We Were There

Category:  Music
Wednesday, September 7th, 2011 at 4:00 PM
We Were There by mike bennet
Michael Bennett / Erie Reader

Erie Reader works ceaselessly to keep you informed of the shows and events you should put your full faith and effort into seeing, but we?d also like to present you the opportunity to kick yourself for missing a great show. Or perhaps spark your interest enough to catch a group the next time they play. Or, on occasion, commiserate with the writer about the failed journey into an abomination of a night where all you wanted was good music, but nothing was delivered. We are happy to offer you ?You Weren?t There.? But I was.

Thursday Sept. 1
2189 Skate Shop. 26th and Peach streets

The heat was oppressive. The top floor of a classic Erie building is no place to be when the night offers no break from the heat. But the fact that I was sweating in an almost irresponsible manner did not deter the entertainment on display. Pittsburgh hip-hop artist M H The Verb made his way to Erie in support of his new album ?Cult Classic.?

The old skate shop turned into an all-ages hip-hop extravaganza for the night. Local talent of dancers and freestyle MCs were on display before another Pittsburgh act, Varsity Squad, got the small, enthusiastic, and sweat-covered crowd moving. 

As M H The Verb took the floor, the beats began and a whole new movement of hip-hop emerged from the PA system. His own DJ didn?t make the gig, but Erie?s own DJ NastaK of 814 Bass Crew took to the tables with no allusions and no quarter given. The Verb?s rhymes were crisp and effortless. His beats heavy and pulsing, and the addition of his friend Arnold on saxophone made the music an experience and not just beats for words.

The MC was also gracious with his time and interested in sharing the mic with local talent, and took on all comers in miniature freestyle battles.

The crowd bounced with the beat, and, when prodded, threw their hands in the air like they just didn?t care.

?I?m gonna be really honest with you, the first thing I always think about when I?m writing songs is how I?m gonna do it live,? M H The Verb said after the show, constantly wiping the hard-earned sweat from his face. ?I?m trying to come up with a concept, a vibe for the song that will go off live. It?s all about the live. The essence. The whole vibe of the song I want to be positive about real stuff. Say what?s on your mind. Gotta make music for you. ?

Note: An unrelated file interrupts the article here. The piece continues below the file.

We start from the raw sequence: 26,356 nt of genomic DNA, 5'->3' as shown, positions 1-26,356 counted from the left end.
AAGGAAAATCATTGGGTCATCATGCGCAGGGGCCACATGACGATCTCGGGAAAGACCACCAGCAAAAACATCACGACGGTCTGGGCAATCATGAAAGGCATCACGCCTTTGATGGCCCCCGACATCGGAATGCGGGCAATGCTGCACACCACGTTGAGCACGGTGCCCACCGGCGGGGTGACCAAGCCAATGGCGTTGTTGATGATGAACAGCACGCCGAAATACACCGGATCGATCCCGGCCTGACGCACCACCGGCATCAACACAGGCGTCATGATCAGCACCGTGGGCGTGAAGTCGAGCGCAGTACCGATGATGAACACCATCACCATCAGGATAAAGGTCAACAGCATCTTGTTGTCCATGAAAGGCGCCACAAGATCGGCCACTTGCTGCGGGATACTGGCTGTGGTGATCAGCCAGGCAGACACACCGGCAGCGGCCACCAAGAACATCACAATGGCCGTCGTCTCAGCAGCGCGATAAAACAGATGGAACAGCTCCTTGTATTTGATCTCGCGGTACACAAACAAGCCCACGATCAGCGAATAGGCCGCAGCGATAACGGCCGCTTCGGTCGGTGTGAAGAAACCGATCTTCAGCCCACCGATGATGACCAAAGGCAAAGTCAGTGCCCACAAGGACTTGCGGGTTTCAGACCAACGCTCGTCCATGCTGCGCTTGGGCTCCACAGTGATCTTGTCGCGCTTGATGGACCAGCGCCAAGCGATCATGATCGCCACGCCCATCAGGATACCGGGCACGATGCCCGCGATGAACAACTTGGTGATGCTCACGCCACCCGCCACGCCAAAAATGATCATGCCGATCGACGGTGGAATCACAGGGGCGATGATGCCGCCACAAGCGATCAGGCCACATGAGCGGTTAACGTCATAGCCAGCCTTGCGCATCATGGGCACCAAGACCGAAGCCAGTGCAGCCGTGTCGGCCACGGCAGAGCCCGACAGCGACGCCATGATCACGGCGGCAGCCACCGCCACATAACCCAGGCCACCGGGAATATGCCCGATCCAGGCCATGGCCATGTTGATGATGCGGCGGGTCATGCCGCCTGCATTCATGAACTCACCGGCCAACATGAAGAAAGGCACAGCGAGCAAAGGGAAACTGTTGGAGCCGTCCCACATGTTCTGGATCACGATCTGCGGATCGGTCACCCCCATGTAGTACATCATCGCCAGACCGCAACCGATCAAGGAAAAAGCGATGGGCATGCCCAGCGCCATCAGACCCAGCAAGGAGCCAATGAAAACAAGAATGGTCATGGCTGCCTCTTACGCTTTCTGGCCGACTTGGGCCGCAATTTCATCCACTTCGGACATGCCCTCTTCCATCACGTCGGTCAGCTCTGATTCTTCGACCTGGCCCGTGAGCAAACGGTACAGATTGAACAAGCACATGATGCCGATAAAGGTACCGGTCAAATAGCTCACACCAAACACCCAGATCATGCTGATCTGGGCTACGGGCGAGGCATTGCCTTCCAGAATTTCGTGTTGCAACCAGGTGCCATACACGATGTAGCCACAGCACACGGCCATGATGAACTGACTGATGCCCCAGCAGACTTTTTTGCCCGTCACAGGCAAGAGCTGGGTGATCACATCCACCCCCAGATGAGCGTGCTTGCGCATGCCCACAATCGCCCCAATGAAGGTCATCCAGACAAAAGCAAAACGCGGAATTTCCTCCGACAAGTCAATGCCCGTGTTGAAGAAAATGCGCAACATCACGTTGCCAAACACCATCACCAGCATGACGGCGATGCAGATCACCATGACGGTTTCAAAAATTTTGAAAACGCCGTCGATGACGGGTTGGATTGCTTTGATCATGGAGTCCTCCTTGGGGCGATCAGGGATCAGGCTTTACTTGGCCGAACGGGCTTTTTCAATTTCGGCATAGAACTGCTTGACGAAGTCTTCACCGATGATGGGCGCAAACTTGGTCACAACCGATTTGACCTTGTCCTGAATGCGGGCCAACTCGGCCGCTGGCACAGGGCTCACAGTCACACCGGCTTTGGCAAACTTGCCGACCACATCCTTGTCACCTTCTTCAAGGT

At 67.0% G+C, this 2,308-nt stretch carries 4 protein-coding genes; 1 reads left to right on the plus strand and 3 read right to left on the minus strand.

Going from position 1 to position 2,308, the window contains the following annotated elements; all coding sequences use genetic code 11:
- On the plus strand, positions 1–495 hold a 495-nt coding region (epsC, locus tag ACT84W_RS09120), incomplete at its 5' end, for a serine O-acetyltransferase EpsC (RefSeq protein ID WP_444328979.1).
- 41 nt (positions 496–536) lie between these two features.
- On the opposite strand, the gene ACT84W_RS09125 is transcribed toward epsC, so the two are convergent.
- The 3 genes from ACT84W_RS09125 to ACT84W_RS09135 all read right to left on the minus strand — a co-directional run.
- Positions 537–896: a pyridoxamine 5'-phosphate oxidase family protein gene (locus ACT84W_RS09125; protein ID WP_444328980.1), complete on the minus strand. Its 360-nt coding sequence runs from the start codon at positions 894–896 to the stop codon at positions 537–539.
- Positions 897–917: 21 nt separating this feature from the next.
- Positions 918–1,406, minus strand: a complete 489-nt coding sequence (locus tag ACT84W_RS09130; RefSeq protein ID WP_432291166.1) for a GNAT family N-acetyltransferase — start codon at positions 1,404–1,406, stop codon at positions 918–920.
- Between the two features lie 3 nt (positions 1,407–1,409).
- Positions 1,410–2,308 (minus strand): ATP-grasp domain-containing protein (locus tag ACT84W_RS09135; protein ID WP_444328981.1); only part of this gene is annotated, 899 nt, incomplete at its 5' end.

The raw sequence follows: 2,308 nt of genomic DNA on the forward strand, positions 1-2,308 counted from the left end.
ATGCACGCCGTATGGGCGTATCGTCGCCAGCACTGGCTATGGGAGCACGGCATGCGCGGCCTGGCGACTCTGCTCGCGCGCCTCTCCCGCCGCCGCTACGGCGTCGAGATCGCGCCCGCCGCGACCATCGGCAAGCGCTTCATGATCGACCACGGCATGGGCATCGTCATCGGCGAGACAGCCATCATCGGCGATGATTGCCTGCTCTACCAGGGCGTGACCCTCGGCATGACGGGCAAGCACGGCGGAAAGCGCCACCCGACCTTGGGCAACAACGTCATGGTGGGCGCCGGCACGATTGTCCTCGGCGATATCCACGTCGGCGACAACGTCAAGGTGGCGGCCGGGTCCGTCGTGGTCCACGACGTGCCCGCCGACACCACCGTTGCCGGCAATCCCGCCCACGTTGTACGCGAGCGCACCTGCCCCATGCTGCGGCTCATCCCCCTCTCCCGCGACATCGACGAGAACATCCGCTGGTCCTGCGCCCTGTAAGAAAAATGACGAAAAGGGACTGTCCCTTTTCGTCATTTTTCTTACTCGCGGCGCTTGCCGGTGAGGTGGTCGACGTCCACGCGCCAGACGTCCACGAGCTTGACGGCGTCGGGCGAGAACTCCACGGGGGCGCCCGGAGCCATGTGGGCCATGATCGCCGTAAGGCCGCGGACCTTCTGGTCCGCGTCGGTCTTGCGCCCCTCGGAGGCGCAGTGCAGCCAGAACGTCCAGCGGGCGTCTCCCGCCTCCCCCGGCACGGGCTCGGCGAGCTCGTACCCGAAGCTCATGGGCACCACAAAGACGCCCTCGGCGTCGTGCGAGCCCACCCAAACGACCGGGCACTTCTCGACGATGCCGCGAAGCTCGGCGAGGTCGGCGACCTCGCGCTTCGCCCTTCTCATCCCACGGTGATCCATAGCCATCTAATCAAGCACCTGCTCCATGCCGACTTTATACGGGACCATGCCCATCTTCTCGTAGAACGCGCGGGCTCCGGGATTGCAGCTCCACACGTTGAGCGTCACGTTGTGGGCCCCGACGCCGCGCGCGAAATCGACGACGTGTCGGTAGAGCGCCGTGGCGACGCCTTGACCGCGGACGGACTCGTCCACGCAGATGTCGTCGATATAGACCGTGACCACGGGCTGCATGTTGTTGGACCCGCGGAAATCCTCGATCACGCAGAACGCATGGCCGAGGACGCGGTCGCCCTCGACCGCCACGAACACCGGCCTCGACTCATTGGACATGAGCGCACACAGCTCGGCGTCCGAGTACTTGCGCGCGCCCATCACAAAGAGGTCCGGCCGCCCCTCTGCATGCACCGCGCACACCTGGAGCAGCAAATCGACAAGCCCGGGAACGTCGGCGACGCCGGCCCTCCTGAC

Free copies of the new album were given out to everyone who attended, a gracious gesture from an artist who missed his last Erie date due to a flight cancellation. The audience was more than appreciative, and a few girls who were holding copies of the album, but refused to get up and dance when requested, were called out by the rapper: ?If you?re not gonna dance give me back my CD.?

?Right now I feel like in Erie there is a lot of good momentum going as far as bringing real-deal straight-up 100 percent hip-hop to town,? said Jason Imig of 2189, who promoted the show. ?We?re really trying to focus on the all ages aspect I feel is lacking in Erie. It will give kids an alternative to a lot of the stuff they see on MTV as far as the guns and gangs and stuff like that. When hip-hop was born it was born out of gangs and trying to stop that violence. And I feel like there is a lack of that here as far as another outlet and obviously there is a need for it.?

2189 will be presenting the Def On Arrival Tour September 18 at The crooked i.

Friday, Sept. 2
The crooked i, 1013 State St.

Smackdab could make a dead man feel the groove. The Jamestown band took the short, yet intense road trip down I-90 to Erie for a killer gig Friday night.

I?d love to tell you about how great the opening act Is What It Is was, but The Reader has humped their leg enough this summer. (Deservedly so, but Trohoske doesn?t need another clipping with my by-line on it.)

Smackdab has immense energy on stage. From the opening chords, the band has an understanding of how to get the crowd on to move on their level.